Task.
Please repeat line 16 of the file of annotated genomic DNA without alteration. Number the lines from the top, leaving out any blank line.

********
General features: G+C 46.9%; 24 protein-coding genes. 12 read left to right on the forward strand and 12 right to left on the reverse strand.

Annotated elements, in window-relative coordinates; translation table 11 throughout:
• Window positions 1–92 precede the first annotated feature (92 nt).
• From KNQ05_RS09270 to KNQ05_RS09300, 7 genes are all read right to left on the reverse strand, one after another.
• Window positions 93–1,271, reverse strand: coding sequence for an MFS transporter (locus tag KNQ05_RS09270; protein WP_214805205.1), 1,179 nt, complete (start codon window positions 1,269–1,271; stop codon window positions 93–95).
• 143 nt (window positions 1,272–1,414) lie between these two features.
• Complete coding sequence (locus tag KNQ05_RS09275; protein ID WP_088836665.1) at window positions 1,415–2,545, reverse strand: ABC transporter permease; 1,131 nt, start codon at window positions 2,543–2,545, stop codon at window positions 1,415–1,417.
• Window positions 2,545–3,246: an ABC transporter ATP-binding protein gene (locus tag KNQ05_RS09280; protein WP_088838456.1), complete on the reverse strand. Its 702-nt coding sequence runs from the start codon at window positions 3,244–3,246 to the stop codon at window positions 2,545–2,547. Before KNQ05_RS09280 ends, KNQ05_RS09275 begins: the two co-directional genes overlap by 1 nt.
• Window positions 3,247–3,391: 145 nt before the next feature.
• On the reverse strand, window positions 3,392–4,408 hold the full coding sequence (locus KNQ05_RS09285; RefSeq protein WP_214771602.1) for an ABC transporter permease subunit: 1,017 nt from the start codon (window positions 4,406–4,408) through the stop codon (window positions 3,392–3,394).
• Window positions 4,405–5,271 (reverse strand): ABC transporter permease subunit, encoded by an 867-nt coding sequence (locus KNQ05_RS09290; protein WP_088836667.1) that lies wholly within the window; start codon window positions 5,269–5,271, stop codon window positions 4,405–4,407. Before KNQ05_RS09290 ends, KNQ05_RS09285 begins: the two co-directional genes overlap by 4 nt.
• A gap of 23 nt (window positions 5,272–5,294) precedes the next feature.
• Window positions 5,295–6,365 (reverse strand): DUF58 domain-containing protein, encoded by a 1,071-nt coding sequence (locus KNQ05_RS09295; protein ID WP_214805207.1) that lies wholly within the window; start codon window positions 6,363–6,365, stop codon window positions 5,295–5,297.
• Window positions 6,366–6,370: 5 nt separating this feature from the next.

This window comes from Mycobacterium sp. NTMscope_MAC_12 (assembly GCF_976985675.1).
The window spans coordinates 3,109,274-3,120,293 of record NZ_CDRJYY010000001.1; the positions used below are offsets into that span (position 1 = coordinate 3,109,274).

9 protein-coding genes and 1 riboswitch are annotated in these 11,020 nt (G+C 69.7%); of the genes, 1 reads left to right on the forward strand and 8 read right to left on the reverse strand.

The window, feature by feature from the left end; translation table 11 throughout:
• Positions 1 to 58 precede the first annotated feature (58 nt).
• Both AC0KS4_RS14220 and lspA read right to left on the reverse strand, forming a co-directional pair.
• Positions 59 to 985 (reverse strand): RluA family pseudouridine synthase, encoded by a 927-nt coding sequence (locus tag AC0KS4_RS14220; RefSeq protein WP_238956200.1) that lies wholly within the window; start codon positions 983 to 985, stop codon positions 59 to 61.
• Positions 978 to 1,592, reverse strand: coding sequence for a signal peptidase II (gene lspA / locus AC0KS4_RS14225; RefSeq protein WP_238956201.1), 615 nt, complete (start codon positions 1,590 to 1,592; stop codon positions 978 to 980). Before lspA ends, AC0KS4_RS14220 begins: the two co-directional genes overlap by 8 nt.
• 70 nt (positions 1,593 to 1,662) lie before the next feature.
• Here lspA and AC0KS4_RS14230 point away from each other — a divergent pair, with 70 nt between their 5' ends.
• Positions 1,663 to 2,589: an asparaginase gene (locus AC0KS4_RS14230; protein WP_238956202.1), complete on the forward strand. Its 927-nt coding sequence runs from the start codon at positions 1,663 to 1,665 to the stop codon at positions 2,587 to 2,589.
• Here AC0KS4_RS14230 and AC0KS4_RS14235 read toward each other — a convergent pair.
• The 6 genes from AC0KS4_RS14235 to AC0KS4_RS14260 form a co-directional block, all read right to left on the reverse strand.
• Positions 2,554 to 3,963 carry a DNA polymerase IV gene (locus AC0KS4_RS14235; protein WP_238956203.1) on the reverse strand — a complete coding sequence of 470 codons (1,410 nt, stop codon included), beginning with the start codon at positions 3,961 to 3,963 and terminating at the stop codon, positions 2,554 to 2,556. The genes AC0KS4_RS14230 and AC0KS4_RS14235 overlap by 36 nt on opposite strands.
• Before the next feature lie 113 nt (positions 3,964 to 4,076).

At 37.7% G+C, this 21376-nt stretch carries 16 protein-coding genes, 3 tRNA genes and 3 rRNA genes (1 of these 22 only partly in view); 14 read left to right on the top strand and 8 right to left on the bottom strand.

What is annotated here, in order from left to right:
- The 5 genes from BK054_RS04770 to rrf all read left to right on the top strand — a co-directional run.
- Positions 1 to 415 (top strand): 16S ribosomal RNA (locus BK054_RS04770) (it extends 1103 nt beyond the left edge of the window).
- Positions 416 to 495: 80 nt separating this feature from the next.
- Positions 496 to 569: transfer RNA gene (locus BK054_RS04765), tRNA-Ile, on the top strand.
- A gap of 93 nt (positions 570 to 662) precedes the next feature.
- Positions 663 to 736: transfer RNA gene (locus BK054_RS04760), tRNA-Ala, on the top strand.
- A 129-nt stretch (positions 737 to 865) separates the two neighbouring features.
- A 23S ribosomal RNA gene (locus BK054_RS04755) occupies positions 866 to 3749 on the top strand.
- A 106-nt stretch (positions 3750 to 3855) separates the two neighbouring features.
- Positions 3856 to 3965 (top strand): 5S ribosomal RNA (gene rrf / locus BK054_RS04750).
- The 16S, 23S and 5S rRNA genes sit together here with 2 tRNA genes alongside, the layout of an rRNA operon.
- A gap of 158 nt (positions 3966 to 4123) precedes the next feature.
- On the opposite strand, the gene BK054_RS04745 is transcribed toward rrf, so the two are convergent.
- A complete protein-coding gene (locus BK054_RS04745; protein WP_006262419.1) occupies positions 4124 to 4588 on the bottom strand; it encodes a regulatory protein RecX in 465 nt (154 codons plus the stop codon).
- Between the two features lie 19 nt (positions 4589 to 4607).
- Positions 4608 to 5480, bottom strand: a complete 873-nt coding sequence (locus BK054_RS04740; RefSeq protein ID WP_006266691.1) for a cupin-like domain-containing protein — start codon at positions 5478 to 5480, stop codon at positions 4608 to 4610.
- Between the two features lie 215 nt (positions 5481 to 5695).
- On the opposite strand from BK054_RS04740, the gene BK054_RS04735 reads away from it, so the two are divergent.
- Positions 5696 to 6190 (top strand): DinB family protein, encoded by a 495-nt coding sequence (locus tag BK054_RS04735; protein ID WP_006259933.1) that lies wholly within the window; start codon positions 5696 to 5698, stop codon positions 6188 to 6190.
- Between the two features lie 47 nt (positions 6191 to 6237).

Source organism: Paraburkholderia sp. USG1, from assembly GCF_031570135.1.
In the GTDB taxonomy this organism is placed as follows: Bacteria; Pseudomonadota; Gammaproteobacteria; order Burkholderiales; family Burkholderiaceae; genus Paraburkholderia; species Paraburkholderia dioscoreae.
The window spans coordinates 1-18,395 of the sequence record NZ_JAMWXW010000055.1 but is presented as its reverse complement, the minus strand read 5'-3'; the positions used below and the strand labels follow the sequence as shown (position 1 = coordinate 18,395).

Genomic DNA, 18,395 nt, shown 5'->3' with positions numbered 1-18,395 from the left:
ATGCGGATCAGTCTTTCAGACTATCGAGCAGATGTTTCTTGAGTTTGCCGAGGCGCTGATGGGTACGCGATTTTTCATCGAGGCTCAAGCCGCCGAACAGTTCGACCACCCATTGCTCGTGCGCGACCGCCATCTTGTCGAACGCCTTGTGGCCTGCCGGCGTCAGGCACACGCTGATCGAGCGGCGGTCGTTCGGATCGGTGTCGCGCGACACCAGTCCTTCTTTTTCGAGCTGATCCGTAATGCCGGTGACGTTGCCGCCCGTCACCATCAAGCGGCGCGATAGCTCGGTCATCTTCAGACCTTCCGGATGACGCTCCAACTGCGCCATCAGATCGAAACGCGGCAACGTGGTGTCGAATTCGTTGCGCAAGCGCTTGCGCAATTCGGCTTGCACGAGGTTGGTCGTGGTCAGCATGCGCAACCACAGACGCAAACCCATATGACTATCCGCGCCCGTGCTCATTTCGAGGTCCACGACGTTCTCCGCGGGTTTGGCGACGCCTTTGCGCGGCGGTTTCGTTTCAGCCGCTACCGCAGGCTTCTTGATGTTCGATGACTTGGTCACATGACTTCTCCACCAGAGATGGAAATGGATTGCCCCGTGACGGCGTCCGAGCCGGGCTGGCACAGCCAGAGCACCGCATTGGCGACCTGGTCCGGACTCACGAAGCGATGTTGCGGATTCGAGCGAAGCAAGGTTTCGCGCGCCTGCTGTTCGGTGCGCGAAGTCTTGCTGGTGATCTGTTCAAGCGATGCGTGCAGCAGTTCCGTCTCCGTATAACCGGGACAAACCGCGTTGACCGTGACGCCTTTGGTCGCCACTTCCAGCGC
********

The window spans coordinates 3,109,274-3,120,293 of record NZ_CDRJYY010000001.1; the positions used below are offsets into that span (position 1 = coordinate 3,109,274).